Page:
Politics & Government

Indian Americans advance in national, California politics

Rep. Ami Bera, left, D-Elk Grove, and Sacramento Kings Chairman Vivek Ranadive talk with Kings rookie center Sim Bhullar before the Kings game with the New Orleans Pelicans on Friday. All three men are of Indian descent, and Bhullar is the first such player in the NBA.
Rep. Ami Bera, left, D-Elk Grove, and Sacramento Kings Chairman Vivek Ranadive talk with Kings rookie center Sim Bhullar before the Kings game with the New Orleans Pelicans on Friday. All three men are of Indian descent, and Bhullar is the first such player in the NBA. The Associated Press

In a stairway just off the floor of the House of Representatives, Rep. Ami Bera walks past a portrait nearly every day of the late Rep. Dalip Singh Saund, a Democrat from California elected in 1956 and the first Asian American to serve on Capitol Hill.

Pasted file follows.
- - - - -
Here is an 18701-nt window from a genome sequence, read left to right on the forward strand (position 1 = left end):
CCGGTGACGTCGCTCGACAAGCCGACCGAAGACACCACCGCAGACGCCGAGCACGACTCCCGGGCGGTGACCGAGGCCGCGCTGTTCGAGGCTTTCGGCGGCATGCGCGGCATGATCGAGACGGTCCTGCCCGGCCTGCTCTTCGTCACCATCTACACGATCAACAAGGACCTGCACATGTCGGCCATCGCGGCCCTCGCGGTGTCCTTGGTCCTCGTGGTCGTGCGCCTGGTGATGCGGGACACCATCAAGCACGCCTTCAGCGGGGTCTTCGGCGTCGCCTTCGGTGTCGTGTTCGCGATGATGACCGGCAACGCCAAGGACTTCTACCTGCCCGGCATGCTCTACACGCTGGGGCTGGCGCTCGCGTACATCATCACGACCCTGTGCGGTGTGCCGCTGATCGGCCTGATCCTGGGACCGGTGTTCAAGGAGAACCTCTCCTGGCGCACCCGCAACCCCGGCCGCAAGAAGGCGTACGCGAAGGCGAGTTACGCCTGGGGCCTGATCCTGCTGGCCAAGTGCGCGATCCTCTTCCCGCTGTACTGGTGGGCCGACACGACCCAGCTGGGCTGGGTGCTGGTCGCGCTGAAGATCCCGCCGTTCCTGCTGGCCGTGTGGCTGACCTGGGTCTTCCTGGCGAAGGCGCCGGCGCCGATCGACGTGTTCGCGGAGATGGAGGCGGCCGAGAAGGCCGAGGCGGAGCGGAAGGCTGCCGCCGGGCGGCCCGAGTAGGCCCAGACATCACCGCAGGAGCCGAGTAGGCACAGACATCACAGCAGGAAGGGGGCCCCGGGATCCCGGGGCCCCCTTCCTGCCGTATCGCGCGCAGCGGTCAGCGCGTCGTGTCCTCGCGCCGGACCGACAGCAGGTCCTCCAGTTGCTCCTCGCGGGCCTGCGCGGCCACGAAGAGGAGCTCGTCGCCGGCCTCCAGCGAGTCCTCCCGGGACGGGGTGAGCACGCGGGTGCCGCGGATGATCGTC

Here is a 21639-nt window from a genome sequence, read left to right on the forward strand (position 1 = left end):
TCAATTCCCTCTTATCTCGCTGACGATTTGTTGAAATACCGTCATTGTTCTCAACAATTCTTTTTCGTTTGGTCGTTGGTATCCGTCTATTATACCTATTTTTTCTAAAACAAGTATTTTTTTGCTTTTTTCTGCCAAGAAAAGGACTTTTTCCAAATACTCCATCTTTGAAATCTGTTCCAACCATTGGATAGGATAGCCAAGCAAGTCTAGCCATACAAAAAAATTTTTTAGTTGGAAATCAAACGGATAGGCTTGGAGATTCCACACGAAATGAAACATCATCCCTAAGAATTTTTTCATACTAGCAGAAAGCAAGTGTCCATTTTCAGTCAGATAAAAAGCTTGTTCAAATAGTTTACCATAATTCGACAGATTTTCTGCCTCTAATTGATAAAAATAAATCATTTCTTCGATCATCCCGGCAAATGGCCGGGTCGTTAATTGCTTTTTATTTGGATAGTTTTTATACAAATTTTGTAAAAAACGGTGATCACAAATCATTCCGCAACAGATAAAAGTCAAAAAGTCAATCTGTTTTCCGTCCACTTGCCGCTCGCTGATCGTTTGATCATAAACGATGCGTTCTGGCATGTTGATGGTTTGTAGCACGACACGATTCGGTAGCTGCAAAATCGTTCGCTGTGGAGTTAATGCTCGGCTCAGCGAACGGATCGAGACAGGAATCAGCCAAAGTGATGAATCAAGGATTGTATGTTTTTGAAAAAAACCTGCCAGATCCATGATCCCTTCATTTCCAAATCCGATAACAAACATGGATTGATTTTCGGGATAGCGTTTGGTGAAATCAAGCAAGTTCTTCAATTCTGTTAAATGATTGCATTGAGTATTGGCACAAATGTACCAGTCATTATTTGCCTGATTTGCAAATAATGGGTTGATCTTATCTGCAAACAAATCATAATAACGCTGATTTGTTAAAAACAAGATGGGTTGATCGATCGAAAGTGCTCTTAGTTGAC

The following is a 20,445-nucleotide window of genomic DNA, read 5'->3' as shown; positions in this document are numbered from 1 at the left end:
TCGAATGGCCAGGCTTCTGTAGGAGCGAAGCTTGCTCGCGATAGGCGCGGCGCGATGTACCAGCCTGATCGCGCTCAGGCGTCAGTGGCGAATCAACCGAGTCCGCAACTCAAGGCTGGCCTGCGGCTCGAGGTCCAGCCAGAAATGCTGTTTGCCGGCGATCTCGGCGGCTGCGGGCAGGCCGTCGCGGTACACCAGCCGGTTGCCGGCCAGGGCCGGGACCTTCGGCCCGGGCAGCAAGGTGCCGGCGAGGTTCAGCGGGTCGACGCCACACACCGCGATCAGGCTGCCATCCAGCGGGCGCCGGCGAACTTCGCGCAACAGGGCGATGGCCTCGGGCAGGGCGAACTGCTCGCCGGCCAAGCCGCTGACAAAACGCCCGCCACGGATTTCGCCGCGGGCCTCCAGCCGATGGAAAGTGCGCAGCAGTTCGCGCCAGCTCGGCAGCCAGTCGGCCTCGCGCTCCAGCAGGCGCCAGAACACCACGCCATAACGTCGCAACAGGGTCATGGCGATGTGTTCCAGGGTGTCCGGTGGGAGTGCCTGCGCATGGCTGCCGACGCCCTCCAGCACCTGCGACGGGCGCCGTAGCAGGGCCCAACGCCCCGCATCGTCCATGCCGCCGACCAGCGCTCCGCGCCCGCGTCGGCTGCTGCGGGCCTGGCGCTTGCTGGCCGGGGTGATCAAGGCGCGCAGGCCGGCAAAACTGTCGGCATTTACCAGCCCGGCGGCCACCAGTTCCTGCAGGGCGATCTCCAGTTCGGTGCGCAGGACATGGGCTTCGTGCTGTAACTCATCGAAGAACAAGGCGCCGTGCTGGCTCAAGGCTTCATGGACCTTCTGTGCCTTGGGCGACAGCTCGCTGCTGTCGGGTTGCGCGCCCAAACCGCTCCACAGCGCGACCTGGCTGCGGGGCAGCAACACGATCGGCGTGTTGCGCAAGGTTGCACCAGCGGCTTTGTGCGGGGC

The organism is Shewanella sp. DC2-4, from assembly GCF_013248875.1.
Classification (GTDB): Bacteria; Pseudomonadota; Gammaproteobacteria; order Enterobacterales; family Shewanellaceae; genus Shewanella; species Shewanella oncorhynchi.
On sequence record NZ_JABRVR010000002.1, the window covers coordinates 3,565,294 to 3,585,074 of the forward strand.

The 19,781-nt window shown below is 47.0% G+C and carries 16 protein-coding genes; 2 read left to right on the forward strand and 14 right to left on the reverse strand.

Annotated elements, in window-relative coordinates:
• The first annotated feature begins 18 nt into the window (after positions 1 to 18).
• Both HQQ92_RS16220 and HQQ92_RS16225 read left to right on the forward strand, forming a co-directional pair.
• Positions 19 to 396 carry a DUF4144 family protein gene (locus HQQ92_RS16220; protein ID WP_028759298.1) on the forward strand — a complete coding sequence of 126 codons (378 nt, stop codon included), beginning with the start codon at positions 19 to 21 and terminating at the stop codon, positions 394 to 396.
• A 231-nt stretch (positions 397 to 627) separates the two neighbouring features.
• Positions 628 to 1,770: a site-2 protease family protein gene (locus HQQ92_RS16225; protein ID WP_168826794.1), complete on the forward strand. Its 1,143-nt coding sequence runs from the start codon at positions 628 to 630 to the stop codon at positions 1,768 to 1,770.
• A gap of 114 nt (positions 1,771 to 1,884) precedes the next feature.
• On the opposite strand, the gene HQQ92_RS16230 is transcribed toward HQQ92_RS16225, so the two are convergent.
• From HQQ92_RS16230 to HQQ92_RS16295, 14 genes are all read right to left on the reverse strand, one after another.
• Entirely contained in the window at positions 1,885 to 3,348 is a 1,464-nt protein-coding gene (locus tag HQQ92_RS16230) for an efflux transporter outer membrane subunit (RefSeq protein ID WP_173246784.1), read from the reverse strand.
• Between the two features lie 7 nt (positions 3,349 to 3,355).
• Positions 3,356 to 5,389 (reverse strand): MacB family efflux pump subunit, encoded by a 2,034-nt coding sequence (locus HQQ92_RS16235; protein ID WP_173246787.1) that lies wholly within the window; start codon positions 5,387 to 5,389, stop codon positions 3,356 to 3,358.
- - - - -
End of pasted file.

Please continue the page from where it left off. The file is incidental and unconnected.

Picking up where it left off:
He was the first Indian American, as well.

And while their ranks on Capitol Hill have not swollen, Indian Americans have been making political inroads, from city councils to state capitols. One is even flirting with running for president.

“We certainly are looking at how to get Indian Americans more engaged in politics,” said Bera, a Sacramento County physician and currently the sole Indian American in Congress. “They should think about running for office.”

Asian Americans, which include Indian Americans, are the fastest-growing demographic group in the U.S., according to Pew Research Center.

Nearly 600,000 of the country’s 3.1 million Indian Americans live in California, and the state boasts a number of notable elected officials. Besides Bera, who was born in Los Angeles to immigrant parents, they include California Attorney General Kamala Harris, who could become the first Indian American elected to the U.S. Senate.

Ash Kalra, a member of the San Jose City Council, is vying to become the first Indian American elected to the state’s Legislature.